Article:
After losing $141 million in the first year of offering individual health plans through the federal Affordable Care Act, Tennessee’s biggest health insurer wants to raise premiums next year by an average of more than 36 percent, according to the Times-Free Press.

BlueCross BlueShield of Tennessee, which enrolled nearly two-thirds of the 231,00 Tennesseans who signed up for health insurance exchange plans last year, said it initially underestimated the number and cost of the medical claims filed by new enrollees.

When the plans debuted last year, BCBS’ popular Silver option was among the cheapest plans anywhere in the country.

BlueCross Vice President Roy Vaughn said the nonprofit insurer’s mission was to serve the entire state as affordably as possible under the ACA, or Obamacare.

“It was a new market, and as we filed our initial rates for 2014 we had no data on the population that we would cover. We did not foresee the kind of medical costs that we’ve experienced with this group of members,” Vaughn said.

Under Obamacare, insurers may no longer deny coverage or charge people more if they have pre-existing medical conditions. In the first couple of years of the health exchange plans, BlueCross said 3 percent of its individual plan members accounted for 50 percent of its medical costs — a far bigger share than what had been forecast.

If state regulators approve the proposed rate hikes, average individual rates would rise to more than 60 percent above their 2014 levels. Last year, BlueCross raised its individual plan rates by an average of nearly 19 percent.

Most of the other insurers offering individual plans in Tennessee also are asking for double-digit rate increases in 2016, even though trends in medical costs and employer plan premiums are not rising as fast as in previous years. Tennessee’s health insurance co-op plan, the Knoxville-based Community Health Alliance, is seeking a nearly 33 percent rate increase, while Humana is asking for a 16 percent increase.

Sen. Crowe a convert in Insure TN revival?

Excerpt from a column by Robert Houk:

A town Hall meeting last week on the Insure Tennessee plan had something of a tent revival feel about it, and it wasn’t because it was held at a church in downtown Johnson City. No, it was hearing the panelists talk about how expanding TennCare (Medicaid) would be moral, just and in keeping with the Golden Rule that made me think of a fervent religious gathering.

Of course, one presenter was a member of the clergy. The Rev. Jane Taylor, a pastor at First United Methodist Church… got an “Amen” from many in the audience… and from her fellow panelists, including Dr. Patrick MacMillan, an assistant professor at East Tennessee State University’s Quillen College of Medicine. MacMillan said expanding health coverage to 288,000 of Tennessee’s working poor “is simply the right thing to do.” He also got the loudest applause of the evening when he said: “Politicians have health insurance. Why can’t the working people of Tennessee have health insurance?”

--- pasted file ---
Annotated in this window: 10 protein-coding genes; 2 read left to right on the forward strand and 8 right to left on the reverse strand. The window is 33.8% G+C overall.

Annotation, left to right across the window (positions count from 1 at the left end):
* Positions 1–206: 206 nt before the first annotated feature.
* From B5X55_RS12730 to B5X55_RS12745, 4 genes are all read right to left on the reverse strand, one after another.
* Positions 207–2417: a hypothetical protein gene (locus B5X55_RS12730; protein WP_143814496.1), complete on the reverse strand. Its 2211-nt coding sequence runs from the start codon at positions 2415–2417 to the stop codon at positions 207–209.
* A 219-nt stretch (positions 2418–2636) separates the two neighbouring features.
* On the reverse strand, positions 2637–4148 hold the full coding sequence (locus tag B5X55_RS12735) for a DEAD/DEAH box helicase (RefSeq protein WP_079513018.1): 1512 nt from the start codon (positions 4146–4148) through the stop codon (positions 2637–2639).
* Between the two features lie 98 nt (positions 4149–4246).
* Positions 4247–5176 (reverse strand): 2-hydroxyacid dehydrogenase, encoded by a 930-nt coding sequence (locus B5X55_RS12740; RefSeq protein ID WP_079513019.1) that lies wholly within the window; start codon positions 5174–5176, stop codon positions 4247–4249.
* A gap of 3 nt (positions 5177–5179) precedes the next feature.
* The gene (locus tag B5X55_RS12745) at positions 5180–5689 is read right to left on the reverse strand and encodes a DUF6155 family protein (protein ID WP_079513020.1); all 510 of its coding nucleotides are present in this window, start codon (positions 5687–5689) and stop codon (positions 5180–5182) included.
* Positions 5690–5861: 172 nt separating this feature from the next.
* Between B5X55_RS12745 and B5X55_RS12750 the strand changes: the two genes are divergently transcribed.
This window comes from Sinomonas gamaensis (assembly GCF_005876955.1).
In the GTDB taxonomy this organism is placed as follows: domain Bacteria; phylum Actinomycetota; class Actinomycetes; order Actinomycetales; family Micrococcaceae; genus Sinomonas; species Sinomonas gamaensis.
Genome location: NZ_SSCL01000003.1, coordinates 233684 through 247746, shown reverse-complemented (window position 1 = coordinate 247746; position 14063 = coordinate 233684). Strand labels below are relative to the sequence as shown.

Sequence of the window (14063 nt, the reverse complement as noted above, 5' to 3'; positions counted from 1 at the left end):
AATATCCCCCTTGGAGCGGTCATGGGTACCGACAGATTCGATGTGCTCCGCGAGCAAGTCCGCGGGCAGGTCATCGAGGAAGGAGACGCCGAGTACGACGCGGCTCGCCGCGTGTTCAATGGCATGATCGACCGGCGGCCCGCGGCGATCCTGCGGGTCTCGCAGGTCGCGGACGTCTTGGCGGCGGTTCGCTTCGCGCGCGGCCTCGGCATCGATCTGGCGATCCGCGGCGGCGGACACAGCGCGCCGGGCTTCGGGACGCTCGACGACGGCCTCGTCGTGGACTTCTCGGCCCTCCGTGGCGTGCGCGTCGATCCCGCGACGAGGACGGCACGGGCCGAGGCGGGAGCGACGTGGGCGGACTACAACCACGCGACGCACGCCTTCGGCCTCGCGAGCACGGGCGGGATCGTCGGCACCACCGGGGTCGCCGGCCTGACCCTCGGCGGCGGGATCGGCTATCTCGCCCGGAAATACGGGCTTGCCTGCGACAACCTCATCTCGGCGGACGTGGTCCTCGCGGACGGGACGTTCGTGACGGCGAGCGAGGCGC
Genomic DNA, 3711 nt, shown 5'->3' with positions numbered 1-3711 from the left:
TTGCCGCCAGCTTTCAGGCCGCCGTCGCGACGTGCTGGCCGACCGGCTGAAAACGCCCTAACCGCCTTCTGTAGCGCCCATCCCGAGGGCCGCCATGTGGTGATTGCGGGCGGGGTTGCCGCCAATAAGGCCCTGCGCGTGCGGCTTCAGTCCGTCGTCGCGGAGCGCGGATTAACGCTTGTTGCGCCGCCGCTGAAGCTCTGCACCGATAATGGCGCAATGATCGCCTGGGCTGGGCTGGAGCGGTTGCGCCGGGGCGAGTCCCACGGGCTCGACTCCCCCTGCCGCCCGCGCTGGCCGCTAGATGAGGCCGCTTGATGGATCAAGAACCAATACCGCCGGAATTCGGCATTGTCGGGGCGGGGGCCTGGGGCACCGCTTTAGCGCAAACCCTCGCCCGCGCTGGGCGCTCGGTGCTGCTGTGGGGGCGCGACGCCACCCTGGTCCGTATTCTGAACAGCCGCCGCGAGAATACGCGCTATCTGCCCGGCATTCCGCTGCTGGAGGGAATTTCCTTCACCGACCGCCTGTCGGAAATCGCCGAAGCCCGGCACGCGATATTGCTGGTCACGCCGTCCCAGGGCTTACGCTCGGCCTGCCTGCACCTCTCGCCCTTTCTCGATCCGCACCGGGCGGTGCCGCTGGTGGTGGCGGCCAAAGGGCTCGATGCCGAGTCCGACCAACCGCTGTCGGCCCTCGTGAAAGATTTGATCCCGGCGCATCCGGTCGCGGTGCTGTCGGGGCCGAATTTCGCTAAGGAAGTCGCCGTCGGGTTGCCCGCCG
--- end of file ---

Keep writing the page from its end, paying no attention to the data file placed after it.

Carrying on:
This was in reference to recent reports that many lawmakers in the state General Assembly are receiving state-subsidized medical insurance. One of them, state Sen. Rusty Crowe, R-Johnson City, said he was perfectly fine with the public knowing of his health care coverage. Crowe, who helped defeat Insure Tennessee during a special session in February, only to play a crucial role in trying to revive it a month later, said he is now convinced the plan is a good thing for Tennessee.

That’s also the thinking of 64 percent of state residents polled on the subject by Vanderbilt University.

Crowe also told the crowd Wednesday that politics and ideology are the reasons many of his Republican brethren on Capitol Hill are willing to turn down nearly $2.8 billion in federal funds to help the low-income Tennesseans.

Former Sen. Ford still on state health insurance (name omitted earlier)

State officials inadvertently omitted former state senator John Ford of Memphis from a list released to the media of 148 former Tennessee legislators who remain on the state health insurance plan after leaving office, reports the Commercial Appeal.

The office of benefits administration notified reporters that it inadvertently left Ford’s name off the list requested by various media. Ford, 73, resigned from his state Senate seat May 27, 2005, after his arrest on bribery charges with four other then-current and former lawmakers in an undercover FBI operation. He was convicted two years later of accepting $55,000 in cash payments from representatives of a fake FBI company attempting to win state computer recycling contracts and served four years and four months in federal prison.

State law allows former lawmakers elected to at least one term to retain their state health insurance by paying premiums ranging from 20 to 40 percent of the costs, depending on their years of service.

As a 31-year veteran of the legislature, Ford pays 20 percent of the cost of his state health insurance coverage; the state pays 80 percent. Two other former lawmakers convicted in the “Tennessee Waltz” probe, former senators Roscoe Dixon of Memphis and Ward Crutchfield of Chattanooga, also remain covered.

Note: Previous post HERE.